a1 Research Centre for Psychology, School of Biological and Chemical Sciences, Queen Mary, University of London, London E1 4NS, United Kingdom. email@example.com http://www.sbcs.qmul.ac.uk/staff/keithjensen.html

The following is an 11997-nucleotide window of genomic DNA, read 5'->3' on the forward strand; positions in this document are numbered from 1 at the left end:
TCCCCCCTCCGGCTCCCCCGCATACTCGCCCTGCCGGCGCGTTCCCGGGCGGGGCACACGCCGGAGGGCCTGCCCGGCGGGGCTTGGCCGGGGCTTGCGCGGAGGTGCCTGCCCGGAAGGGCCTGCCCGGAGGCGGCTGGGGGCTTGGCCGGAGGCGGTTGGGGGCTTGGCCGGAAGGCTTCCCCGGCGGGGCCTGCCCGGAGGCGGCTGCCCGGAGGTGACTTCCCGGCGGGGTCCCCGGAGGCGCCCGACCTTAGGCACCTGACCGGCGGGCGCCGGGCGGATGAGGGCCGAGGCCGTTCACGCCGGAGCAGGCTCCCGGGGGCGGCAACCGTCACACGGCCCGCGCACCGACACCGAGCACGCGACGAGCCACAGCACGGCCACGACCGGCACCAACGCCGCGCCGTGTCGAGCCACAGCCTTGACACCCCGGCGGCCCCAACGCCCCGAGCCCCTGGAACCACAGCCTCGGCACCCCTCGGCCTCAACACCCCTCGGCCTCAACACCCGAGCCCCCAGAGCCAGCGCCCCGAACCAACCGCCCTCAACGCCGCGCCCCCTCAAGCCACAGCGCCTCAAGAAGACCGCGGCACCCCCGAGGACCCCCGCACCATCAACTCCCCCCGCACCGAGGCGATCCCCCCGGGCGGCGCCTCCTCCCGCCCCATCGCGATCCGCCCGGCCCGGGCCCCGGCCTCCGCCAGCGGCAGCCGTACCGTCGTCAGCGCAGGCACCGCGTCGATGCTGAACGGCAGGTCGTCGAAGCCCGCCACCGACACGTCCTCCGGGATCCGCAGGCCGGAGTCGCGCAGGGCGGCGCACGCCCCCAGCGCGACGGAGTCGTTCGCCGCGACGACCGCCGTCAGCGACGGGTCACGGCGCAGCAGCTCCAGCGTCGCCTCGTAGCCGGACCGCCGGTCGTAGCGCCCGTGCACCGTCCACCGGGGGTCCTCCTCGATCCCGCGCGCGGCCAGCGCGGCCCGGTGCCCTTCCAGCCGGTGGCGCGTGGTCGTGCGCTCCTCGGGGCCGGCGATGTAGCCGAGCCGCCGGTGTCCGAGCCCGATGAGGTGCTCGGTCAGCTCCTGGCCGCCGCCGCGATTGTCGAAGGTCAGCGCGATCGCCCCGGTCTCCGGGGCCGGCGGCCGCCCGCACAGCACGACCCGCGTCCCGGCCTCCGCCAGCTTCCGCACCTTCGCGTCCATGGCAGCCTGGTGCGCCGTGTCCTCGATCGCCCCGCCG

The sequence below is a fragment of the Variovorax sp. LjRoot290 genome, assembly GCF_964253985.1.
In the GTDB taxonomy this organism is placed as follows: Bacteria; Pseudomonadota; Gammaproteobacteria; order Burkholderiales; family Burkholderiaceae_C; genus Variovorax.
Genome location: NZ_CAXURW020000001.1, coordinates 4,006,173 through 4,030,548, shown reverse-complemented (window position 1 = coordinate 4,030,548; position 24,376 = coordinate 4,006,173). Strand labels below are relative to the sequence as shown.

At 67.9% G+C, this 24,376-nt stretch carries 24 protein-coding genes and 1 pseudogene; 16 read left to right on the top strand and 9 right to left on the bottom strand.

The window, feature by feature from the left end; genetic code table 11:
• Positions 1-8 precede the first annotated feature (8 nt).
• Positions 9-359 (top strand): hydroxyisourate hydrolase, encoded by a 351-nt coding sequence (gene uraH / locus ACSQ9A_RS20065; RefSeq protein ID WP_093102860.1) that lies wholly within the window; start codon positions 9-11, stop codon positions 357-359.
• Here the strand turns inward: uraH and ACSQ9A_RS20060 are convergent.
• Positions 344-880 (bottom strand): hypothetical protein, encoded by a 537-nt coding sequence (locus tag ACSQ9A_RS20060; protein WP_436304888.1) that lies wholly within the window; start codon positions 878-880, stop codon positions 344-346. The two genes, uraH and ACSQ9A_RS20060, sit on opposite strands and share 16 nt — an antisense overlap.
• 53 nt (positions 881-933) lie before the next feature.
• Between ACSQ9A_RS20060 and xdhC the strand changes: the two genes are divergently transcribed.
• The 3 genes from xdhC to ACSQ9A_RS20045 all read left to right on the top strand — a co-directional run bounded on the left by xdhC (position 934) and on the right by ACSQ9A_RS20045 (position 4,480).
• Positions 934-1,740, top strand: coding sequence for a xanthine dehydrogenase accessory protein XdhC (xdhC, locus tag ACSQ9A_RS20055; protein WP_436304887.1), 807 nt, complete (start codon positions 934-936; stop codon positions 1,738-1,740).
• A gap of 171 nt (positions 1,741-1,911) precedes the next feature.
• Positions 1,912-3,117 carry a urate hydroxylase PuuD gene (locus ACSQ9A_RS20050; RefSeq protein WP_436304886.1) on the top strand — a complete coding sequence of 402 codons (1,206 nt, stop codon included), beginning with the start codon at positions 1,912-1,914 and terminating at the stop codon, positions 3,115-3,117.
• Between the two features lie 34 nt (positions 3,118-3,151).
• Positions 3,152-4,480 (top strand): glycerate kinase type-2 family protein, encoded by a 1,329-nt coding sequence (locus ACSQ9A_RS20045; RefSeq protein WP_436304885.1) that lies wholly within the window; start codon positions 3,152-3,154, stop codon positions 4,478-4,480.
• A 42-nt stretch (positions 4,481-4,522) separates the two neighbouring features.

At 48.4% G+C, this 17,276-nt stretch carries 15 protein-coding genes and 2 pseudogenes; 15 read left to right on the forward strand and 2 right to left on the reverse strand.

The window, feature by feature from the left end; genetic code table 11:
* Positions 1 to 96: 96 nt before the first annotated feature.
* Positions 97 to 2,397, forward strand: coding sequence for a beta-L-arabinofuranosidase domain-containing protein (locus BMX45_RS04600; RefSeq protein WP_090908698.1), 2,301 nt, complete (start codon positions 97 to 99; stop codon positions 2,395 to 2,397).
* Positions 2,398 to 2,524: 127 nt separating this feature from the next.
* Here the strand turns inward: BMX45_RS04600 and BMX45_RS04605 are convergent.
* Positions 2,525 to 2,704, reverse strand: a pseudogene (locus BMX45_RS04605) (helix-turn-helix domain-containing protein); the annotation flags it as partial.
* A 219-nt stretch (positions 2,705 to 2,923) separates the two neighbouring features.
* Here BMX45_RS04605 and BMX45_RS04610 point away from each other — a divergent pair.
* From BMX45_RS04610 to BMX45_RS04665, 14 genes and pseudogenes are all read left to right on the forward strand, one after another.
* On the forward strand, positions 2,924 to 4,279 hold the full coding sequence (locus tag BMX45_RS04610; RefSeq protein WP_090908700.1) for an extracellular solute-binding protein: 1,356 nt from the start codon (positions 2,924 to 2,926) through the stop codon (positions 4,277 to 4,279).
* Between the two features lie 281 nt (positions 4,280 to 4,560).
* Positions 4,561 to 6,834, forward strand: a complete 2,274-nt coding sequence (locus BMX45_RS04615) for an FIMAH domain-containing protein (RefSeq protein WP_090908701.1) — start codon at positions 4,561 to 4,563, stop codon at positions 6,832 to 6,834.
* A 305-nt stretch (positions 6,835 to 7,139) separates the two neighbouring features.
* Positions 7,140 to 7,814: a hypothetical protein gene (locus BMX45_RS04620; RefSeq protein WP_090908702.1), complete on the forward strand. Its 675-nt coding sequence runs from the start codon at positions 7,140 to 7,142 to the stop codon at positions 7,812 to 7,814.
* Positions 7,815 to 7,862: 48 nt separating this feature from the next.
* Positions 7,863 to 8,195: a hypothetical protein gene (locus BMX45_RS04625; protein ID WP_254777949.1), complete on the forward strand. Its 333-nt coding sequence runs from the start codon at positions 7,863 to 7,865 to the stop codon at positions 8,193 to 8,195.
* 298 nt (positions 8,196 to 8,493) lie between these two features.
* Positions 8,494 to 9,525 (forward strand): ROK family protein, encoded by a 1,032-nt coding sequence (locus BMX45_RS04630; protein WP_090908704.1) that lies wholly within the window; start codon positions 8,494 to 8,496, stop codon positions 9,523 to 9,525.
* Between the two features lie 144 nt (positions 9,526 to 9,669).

Guala appears to take social preferences for granted in his discussion of reciprocity experiments. While he does not overtly claim that social preferences are only by-products that arise in testing environments, he does assert that whatever they are – and how they evolved – they have little value in the real world. Experiments on animals suggest that social preferences may be unique to humans, supporting the idea that they might play a prominent role in our world.